The review process for the 6100′s and even Feasibility reviews are going much smoother these days with more and more awards being re-calculated. Due in no small part to ongoing training, program policy changes steadying out and a more streamlined focus of review teams.
Keep in mind however that we need to have clarifications closed, ERR’s completed and any other program related issues cleared up to get checks in the banks and hammers swinging. There are mechanisms in place to increase scope whether it’s through additional F6100 or Change Orders (note program caps regarding contractor change orders) throughout the rebuilding process (for those in repair and/or elevation).
Additional thanks to professionals who have aligned to provide the best services possible as we continue to rebuild our communities throughout NY.
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Whether you subscribe to theories of global warming, changes in weather patterns and so on, we can’t dispute what has been happening in our communities over the past decade or so. As I spend my days speaking with homeowners and visiting storm ravaged homes, the need for improved community planning and building codes for our coastal regions is indisputable. With that however comes the need for economic relief for homeowners, businesses, and communities that have been affected and lie vulnerable to future loss from naturally occurring events such as wind and flood. Part of that solution is the NY Rising community revitalization program.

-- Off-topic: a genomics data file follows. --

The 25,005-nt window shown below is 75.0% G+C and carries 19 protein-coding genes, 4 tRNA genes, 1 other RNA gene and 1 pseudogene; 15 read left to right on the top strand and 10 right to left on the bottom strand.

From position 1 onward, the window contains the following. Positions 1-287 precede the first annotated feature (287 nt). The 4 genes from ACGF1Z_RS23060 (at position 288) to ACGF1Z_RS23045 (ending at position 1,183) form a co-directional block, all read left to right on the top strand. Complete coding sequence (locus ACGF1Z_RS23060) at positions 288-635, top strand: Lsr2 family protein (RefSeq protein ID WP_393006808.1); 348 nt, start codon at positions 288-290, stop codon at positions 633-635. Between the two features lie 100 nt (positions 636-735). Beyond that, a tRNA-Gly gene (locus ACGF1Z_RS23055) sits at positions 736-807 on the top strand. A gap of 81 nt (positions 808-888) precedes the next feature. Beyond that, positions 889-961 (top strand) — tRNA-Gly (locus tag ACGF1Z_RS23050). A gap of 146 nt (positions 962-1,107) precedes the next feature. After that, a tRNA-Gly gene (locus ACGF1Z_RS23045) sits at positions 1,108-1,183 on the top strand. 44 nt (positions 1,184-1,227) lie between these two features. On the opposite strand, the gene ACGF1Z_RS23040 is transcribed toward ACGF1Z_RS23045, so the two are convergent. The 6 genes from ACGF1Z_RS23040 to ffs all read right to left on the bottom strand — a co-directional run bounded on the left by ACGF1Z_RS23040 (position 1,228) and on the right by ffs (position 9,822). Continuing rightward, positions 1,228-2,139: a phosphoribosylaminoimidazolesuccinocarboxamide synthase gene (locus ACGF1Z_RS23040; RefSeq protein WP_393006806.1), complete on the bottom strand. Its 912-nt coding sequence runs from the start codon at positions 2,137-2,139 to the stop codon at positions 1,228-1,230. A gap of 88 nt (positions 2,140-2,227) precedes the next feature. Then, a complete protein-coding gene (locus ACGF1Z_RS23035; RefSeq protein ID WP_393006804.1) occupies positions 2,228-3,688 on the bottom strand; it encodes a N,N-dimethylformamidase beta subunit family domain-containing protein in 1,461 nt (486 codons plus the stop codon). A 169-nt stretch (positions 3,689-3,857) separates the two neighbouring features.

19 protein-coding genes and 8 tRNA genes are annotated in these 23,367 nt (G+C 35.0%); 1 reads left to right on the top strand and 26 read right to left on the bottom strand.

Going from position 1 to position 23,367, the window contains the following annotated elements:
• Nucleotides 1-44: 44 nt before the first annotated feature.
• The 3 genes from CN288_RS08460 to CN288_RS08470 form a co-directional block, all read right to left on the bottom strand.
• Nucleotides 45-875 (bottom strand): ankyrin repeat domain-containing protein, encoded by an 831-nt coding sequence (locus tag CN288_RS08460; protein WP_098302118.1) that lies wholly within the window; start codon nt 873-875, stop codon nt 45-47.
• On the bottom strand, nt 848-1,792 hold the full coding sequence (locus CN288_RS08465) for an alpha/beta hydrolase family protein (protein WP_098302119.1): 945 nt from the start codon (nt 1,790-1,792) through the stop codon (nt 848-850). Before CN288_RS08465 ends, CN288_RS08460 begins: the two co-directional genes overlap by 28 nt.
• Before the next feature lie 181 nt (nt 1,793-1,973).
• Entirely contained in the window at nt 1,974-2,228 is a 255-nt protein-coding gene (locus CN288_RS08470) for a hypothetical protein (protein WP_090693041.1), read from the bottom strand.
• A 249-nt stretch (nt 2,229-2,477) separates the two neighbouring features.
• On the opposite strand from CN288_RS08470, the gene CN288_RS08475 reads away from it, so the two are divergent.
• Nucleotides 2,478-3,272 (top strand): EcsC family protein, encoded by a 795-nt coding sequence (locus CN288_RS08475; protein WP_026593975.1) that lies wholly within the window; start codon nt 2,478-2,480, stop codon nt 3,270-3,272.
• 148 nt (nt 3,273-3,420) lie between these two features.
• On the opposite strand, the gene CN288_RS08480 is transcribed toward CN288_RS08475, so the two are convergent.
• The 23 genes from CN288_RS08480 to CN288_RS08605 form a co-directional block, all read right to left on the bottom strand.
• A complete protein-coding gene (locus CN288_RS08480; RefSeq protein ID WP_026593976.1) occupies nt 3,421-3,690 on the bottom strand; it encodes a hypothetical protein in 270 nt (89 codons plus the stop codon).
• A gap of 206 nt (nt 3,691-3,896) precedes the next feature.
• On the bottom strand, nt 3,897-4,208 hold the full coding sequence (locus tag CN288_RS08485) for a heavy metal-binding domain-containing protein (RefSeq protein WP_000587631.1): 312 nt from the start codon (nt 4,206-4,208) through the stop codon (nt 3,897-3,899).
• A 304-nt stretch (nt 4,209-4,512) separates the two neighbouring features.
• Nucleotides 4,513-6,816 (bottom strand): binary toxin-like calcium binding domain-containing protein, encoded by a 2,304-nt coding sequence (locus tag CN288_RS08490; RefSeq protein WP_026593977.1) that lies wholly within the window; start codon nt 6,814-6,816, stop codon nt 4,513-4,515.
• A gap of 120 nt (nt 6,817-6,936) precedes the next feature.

For those who have suffered a loss due to Meteorologic Event Sandy, Hurricane Irene or Tropical Storm Lee this could be the solution for full indemnification of your loss and possibly the only way for some families to get back home. The program has also been developed as a means to mitigate against future loss along our vulnerable shore lines and waterways.
Some may dispute why we should spend tax dollars to help those who choose to do business or live in these seemingly vulnerable areas. The short answer to that, at least in my opinion, is these losses not only take a toll on those who are directly affected. These losses effect the economic stability of entire communities leaving us all vulnerable whether we live by the water or not.
None of this is an overnight proposition. We have years of rebuilding ahead of us. It is time to work together as community members whether professionally or as a personal outreach. There is something for everyone to do to lend a hand as we rebuild our communities, bigger, better and stronger than ever.